Sandy Alderson acknowledges their weakness and is willing to embrace it. In a Q&A with fellow Metsmerized contributor Clayton Collier, Alderson suggested that “Having a high number of strikeouts doesn’t preclude a team from being pretty good offensively”. While this may be true, the two new Met outfielders will have to do quite a bit to compensate for their tendencies to go down on three strikes.


In Young’s 2013 season with the Athletics, he struck out 24.8% of the time, nearly once every four at-bats. If we were to round this percentage up to 25%, Fangraphs would categorize it as “poor”. High strikeout totals are commonplace for power hitters and Young is no exception. Young has struck out at least 20% of the time in each of his seven full Major League seasons. Pending a huge outlier of a season, we are likely to see the same from Young in 2014.

Granderson’s propensity for the K is not pretty either. In 2012, Granderson played 160 games for the Yankees, during which time he struck out at a staggering 28.5% percent clip. Fangraphs would regard the frequency by which Granderson struck out as “awful”. Granderson however, blasted 43 home runs that season, if he can do that with the Mets, I’ll never mention his strikeout percentage again.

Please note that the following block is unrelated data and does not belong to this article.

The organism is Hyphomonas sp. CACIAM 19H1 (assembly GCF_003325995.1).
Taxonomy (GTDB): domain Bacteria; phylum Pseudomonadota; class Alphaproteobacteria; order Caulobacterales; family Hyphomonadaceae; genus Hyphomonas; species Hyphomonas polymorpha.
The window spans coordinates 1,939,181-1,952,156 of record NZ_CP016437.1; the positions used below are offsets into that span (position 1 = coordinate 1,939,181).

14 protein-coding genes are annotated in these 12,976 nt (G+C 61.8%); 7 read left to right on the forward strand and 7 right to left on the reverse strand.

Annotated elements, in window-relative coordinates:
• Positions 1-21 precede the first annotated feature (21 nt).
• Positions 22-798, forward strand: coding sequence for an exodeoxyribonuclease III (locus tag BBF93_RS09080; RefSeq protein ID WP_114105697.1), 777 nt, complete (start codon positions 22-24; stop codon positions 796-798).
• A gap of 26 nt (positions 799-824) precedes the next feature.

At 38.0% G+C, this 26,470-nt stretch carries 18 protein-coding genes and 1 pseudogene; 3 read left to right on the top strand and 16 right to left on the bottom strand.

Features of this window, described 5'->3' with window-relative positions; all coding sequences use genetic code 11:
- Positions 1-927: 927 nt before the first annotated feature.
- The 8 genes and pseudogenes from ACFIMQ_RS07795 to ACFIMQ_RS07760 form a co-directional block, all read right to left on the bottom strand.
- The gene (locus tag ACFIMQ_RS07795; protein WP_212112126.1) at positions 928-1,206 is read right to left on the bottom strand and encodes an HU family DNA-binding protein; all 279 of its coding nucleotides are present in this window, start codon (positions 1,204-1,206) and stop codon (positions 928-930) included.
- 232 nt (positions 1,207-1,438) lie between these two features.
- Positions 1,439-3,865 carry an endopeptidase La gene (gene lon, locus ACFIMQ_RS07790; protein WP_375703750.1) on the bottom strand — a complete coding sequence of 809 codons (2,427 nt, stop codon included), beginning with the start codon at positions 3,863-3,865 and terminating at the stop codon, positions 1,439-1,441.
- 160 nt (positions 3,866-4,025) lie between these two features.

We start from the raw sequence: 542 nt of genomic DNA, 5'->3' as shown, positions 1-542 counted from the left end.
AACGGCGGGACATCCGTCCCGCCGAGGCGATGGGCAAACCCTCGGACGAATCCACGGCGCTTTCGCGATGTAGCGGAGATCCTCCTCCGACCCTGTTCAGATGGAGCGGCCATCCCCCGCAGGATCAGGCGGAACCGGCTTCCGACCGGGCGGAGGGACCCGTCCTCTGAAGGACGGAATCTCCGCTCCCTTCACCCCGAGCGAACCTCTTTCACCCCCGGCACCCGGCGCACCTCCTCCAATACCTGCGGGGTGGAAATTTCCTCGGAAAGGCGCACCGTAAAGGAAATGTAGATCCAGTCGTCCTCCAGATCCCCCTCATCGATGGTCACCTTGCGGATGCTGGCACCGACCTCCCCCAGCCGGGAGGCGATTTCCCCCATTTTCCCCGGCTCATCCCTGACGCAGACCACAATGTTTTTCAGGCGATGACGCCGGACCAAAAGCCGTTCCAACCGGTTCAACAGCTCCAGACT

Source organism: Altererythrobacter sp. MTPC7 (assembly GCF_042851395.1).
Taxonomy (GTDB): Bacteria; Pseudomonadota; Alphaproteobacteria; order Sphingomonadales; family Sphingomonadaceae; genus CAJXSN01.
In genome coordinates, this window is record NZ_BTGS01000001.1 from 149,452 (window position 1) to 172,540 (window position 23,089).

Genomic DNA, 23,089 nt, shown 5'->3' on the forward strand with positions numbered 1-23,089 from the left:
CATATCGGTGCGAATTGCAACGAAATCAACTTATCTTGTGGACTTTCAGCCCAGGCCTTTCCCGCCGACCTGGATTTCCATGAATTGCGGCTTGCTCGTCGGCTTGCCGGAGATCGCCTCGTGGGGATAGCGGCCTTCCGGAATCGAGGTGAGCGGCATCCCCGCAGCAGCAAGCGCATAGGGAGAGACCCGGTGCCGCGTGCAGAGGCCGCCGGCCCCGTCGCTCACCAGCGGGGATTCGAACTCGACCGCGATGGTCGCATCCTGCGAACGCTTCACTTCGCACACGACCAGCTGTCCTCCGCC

It is entirely likely that both Young and Granderson will have similar seasons, strikeout wise, as they have had in years past. Lee Panas’s book Beyond Batting Average found that K% is the statistic that is most predictive of future performance. Panas conducted a study in which he tracked the statistics of 428 players from year to year. K% had the highest correlation (0.83), year to year, of any statistic.

Alderson may be considering last year’s high strikeout total and going all-in, sacrificing a large amount of strikeouts for the sake of added power. It could also be that the only significant power threats available on the free agent market happened to boast unusually high strikeout percentages. Either way, Young and Granderson will not contribute to the lowering of the Mets league-leading strikeout total. The hope is, as I’m sure every Met fan is aware, that they will provide the pop the Mets so desperately need, even if it takes a few strikeouts to do it.

All statistics were accessed via Fangraphs